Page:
The U.S. Supreme Court heard arguments on Tuesday about the legality of Aereo, the Internet-television company that offers access to broadcast television channels via thousands of tiny antennas. While the case has been largely framed as a fight over the future of television, Aereo argues that it is also vital to the world of cloud computing. This seemed to resonate with at least some justices, who expressed concern that they would drag down unrelated services by ruling against Aereo. “Are we somehow catching other things that would really change life and shouldn’t,” said Justice Stephen Breyer, according to the Associated Press. The answer lies in whether you think Aereo is more like a schoolteacher’s Dropbox account or a kind of nefarious Kinko’s.
Aereo and its backers say that making cloud services responsible for policing copyright violations will imperil the entire idea of allowing users to access information that exists on remote servers instead of on their own hard drives. In an amicus brief, the Consumer Federation of America and the Consumers Union raise the example of a teacher who takes various video clips from copyrighted sources at school, then uploads them to her Dropbox account to work on the lesson plan from home. In this analogy, Aereo is Dropbox, a simple way to move files around. The teacher’s actions would be legal under fair use, they argue. “However, if this Court were to find that providing a consumer-selected video from a cloud storage source represents a public performance, as Petitioners assert, the ability of Dropbox to legally provide this teacher with access to her own files would—at the very least— be subject to serious question.”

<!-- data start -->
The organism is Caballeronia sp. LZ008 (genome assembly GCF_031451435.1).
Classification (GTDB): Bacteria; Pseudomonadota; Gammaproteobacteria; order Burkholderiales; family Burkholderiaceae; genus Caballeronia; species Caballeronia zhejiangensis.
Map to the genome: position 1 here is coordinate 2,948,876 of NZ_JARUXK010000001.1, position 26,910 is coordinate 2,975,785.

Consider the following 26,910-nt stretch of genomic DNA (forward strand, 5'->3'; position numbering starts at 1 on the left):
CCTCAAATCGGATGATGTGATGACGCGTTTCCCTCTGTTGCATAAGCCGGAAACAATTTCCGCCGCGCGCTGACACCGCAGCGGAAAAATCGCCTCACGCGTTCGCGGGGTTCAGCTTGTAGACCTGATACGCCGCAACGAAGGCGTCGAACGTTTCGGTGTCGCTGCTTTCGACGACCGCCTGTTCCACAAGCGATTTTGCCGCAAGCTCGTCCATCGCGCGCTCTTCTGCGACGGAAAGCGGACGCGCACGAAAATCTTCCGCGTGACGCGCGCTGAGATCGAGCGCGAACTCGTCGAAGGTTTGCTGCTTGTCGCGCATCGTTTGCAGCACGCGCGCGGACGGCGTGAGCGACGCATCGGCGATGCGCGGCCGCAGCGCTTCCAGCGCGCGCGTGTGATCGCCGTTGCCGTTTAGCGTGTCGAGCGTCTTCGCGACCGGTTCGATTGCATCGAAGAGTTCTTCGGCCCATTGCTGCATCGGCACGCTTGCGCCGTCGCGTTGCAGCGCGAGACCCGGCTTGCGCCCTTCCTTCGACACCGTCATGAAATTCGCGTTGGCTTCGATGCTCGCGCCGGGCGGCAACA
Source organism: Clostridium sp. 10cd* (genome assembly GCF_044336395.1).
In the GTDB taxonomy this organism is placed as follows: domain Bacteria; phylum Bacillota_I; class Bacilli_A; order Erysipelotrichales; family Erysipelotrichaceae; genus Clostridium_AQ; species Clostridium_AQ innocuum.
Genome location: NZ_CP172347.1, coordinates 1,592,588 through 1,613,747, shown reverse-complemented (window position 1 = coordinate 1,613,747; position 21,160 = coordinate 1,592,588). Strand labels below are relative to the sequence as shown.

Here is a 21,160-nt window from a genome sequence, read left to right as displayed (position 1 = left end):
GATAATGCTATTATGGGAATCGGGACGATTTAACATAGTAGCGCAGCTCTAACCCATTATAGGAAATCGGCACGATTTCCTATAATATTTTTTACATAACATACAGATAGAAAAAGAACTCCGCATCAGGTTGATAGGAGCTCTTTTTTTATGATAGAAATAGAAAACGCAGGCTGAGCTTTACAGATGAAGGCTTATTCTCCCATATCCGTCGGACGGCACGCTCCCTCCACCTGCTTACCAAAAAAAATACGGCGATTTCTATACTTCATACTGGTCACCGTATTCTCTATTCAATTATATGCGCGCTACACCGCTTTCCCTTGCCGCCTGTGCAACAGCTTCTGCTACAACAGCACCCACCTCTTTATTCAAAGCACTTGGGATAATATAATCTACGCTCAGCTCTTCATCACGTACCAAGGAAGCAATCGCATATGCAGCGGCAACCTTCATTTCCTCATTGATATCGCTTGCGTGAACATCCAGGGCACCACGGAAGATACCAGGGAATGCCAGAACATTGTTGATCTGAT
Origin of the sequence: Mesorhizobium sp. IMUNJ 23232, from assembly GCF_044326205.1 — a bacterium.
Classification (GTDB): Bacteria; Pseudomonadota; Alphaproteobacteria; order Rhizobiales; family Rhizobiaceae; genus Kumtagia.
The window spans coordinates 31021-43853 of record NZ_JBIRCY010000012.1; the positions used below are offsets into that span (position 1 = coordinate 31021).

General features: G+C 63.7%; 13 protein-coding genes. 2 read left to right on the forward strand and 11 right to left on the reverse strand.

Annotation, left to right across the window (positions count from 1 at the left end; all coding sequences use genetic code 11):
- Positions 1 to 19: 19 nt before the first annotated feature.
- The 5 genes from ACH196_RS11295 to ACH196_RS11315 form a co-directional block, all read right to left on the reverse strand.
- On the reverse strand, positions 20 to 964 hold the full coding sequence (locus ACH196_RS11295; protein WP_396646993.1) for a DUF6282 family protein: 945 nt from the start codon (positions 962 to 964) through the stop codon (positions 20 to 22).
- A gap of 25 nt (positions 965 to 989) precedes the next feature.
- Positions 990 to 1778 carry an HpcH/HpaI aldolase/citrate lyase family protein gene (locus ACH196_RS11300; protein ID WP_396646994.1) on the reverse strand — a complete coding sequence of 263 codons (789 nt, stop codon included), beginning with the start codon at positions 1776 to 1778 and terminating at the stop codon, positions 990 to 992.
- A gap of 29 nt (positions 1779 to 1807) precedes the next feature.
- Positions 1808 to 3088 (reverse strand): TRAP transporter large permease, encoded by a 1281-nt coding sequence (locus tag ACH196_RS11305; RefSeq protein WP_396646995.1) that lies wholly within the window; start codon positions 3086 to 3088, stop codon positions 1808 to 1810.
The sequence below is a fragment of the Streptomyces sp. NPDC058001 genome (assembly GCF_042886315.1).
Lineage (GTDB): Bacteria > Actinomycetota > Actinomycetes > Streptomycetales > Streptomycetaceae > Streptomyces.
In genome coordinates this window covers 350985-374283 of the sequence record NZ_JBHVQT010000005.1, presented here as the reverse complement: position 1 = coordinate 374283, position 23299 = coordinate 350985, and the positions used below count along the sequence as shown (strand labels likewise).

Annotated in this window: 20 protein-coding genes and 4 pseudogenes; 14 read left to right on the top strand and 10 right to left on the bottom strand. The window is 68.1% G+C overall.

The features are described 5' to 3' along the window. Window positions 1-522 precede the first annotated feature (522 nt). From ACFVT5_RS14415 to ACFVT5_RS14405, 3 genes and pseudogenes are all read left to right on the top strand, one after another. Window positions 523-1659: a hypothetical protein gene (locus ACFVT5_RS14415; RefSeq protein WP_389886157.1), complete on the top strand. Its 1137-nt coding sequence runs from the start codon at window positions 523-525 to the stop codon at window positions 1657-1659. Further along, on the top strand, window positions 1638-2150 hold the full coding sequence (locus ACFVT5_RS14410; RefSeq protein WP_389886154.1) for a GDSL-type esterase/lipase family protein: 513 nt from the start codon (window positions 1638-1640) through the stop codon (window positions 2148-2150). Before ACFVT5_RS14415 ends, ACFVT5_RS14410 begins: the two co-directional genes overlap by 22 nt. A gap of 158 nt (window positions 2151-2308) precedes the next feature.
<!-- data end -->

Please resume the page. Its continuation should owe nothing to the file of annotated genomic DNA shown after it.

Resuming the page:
The broadcasters dismiss this comparison. “There is an obvious difference between providing storage for content that the end-user independently possesses and making the content itself available to anyone who pays a fee. There are legitimate services that use cloud computing technology to do the latter, but unlike Aereo, they pay for licenses to exploit the content,” they wrote in a filing to the court. A legal precedent is the so-called cloud DVR, where a cable company allows subscribers to record shows, store them on the company’s servers, and then access them later. The Supreme Court has ruled that such services do not violate copyright because the company has already reached a distribution deal with the copyright owner.
The broadcasters’ analogy of choice is a copy machine. They say that Aereo is arguing that it is like a copy machine, a convenient way to consume content that someone already possesses legally. But copy machines aren’t much use if you don’t have anything to duplicate. A service such as Dropbox is just a copy shop, but a service like Aereo is like a copy shop whose machines are preloaded with copyrighted works that the shop doesn’t have the rights to distribute. “The purveyor of such a machine could not avoid liability because the user must push the button,” they wrote. “That is true regardless of whether the technology for making the copies is located in the copy shop, the user’s home, or ‘the cloud.’”